A hopelessly rambling and combative biography of the seminal punk band. British writer Gray (It Crawled from the South: An R.E.M. Companion, not reviewed) is out to debunk what he calls the Clash Myth: the notion that the Clash were working-class outsiders who despised '70s rock culture as well as England's social status quo, and that they were motivated by righteous political anger, not by the desire to make money. In reality, the teenage Mick Jones played in garage bands influenced by the New York Dolls, only briefly lived in a council high-rise, and wore ultralong hair and flared jeans. Even more damning, according to Gray, Joe Strummer (nÇ John Mellor) attended a posh public school and actually had some pre- Clash musical success fronting the 101ers, a mid-'70s London R&B outfit. The two singer-songwriter-guitarists formed the Clash in 1976. Gray speciously portrays the band's stirring agitprop as sociobiographically suspect: `` `Career Opportunities' . . . came nowhere near to reflecting the realistic employment prospects of the band as a whole.'' Gray never conveys the impact the music had on the public, relying on sniping reviews in the notoriously fickle and trend-gobbling British music press. The Clash were plagued by management and record company conflicts, the heroin addiction of drummer Topper Headon, and the two singers' increasingly divergent personalities and musical tastes, but they produced sophisticated, melodic, incendiary rock and roll. Gray faults them for issuing contradictory political statements over the years and even for earning some money, but given that all concerned were in their 20s and were, after all, a band rather than a political action committee, his myth-busting on these fronts seems misguided. Gray's smug, repetitive prose utterly fails to put the Clash in a coherent context the way Jon Savage's towering England's Dreaming did for the Sex Pistols. (16 pages b&w photos, not seen)

Pub Date: Sept. 1, 1996

ISBN: 0-8050-4640-2

Page Count: 528

Publisher: Henry Holt

Review Posted Online: May 20, 2010

Kirkus Reviews Issue: July 15, 1996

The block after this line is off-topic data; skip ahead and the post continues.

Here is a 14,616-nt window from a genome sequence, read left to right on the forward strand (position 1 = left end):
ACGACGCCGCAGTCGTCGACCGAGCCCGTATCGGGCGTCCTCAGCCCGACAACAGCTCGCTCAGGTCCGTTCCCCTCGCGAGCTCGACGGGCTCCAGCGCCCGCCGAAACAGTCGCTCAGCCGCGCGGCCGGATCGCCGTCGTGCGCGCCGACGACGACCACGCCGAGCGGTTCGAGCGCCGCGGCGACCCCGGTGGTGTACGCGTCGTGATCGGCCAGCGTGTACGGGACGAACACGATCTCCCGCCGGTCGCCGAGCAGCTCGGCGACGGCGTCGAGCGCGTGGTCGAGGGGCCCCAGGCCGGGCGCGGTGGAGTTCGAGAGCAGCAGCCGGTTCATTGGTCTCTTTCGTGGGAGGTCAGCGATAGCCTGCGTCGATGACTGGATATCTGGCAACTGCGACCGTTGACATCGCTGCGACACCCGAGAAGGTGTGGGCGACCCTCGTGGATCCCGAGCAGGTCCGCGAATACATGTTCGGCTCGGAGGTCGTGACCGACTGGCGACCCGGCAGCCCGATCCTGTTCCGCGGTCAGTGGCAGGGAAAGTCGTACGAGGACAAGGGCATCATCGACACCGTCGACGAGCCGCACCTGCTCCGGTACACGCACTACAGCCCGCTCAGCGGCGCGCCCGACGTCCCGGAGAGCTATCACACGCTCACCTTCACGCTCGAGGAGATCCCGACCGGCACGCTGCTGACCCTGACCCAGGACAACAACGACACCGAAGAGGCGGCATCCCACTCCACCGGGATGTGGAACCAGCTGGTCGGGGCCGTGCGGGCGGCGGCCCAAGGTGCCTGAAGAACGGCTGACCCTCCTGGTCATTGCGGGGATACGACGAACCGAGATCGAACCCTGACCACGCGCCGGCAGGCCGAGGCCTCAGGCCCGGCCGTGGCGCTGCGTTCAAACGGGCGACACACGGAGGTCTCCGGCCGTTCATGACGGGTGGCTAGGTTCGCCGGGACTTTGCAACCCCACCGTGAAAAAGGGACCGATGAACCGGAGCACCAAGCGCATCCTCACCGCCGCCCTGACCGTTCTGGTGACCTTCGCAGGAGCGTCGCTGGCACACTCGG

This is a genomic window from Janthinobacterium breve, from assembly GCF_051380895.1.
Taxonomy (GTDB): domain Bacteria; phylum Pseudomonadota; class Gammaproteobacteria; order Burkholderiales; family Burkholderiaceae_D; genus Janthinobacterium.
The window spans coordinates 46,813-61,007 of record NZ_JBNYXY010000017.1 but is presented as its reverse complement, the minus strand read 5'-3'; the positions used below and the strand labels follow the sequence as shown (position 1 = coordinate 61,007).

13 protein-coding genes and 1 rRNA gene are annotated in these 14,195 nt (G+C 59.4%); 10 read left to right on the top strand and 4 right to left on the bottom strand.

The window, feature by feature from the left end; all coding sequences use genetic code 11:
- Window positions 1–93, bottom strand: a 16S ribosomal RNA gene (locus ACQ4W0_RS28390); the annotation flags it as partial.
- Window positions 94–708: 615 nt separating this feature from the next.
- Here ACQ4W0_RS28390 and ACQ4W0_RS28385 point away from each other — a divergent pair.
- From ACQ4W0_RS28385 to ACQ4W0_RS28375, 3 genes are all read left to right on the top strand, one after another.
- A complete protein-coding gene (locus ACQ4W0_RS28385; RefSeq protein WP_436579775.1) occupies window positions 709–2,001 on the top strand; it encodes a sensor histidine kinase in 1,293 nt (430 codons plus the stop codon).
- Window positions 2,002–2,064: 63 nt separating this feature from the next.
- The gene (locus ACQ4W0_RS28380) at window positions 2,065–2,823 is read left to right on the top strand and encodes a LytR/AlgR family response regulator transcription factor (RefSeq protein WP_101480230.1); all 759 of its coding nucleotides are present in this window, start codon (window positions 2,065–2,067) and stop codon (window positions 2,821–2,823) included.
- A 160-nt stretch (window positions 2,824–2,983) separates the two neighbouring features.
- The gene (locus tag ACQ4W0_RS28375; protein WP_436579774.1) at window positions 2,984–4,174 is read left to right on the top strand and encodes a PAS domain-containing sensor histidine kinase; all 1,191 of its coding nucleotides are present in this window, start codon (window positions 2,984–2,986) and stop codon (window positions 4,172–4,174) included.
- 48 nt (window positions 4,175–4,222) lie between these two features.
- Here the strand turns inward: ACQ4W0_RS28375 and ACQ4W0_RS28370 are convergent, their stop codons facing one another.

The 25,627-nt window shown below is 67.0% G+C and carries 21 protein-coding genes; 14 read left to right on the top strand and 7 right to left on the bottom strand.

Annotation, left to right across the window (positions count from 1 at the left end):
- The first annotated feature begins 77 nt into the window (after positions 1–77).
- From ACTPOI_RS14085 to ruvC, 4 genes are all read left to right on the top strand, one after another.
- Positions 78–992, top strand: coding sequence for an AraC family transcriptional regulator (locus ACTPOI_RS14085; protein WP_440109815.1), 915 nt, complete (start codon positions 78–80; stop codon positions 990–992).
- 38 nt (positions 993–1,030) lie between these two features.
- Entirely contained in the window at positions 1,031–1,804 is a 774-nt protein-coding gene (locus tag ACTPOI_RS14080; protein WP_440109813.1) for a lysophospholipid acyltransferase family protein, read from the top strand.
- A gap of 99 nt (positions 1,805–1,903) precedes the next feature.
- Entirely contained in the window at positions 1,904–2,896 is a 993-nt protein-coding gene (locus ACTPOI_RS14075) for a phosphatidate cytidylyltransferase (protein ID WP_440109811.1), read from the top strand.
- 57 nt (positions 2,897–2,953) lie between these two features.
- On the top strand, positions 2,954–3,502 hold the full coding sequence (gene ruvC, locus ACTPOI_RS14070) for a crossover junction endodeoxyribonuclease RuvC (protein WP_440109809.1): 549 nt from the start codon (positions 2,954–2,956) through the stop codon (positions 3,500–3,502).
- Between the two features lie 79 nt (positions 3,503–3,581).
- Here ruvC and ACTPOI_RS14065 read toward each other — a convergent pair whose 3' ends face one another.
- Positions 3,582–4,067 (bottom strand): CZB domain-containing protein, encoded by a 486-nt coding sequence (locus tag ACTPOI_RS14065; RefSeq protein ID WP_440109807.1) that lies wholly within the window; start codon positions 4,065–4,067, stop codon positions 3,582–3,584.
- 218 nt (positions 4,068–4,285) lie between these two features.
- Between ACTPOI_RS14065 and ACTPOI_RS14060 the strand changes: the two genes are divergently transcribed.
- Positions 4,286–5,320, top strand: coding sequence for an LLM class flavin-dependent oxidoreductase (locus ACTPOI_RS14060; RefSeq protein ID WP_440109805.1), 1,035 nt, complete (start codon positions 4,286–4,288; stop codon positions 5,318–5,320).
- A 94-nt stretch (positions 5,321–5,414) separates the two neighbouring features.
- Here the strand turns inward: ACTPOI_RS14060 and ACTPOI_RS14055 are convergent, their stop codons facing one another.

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Noted jazz and pop record producer Thiele offers a chatty autobiography. Aided by record-business colleague Golden, Thiele traces his career from his start as a ``pubescent, novice jazz record producer'' in the 1940s through the '50s, when he headed Coral, Dot, and Roulette Records, and the '60s, when he worked for ABC and ran the famous Impulse! jazz label. At Coral, Thiele championed the work of ``hillbilly'' singer Buddy Holly, although the only sessions he produced with Holly were marred by saccharine strings. The producer specialized in more mainstream popsters like the irrepressibly perky Teresa Brewer (who later became his fourth wife) and the bubble-machine muzak-meister Lawrence Welk. At Dot, Thiele was instrumental in recording Jack Kerouac's famous beat- generation ramblings to jazz accompaniment (recordings that Dot's president found ``pornographic''), while also overseeing a steady stream of pop hits. He then moved to the Mafia-controlled Roulette label, where he observed the ``silk-suited, pinky-ringed'' entourage who frequented the label's offices. Incredibly, however, Thiele remembers the famously hard-nosed Morris Levy, who ran the label and was eventually convicted of extortion, as ``one of the kindest, most warm-hearted, and classiest music men I have ever known.'' At ABC/Impulse!, Thiele oversaw the classic recordings of John Coltrane, although he is the first to admit that Coltrane essentially produced his own sessions. Like many producers of the day, Thiele participated in the ownership of publishing rights to some of the songs he recorded; he makes no apology for this practice, which he calls ``entirely appropriate and without any ethical conflicts.'' A pleasant, if not exactly riveting, memoir that will be of most interest to those with a thirst for cocktail-hour stories of the record biz. (25 halftones, not seen)

Pub Date: May 1, 1995

ISBN: 0-19-508629-4

Page Count: 224

Publisher: Oxford Univ.

Review Posted Online: May 20, 2010

Kirkus Reviews Issue: March 1, 1995

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Stricter than, say, Bergen Evans or W3 ("disinterested" means impartial — period), Strunk is in the last analysis...



Privately published by Strunk of Cornell in 1918 and revised by his student E. B. White in 1959, that "little book" is back again with more White updatings.

Stricter than, say, Bergen Evans or W3 ("disinterested" means impartial — period), Strunk is in the last analysis (whoops — "A bankrupt expression") a unique guide (which means "without like or equal").

Pub Date: May 15, 1972

ISBN: 0205632645

Page Count: 105

Publisher: Macmillan

Review Posted Online: Oct. 28, 2011

Kirkus Reviews Issue: May 1, 1972

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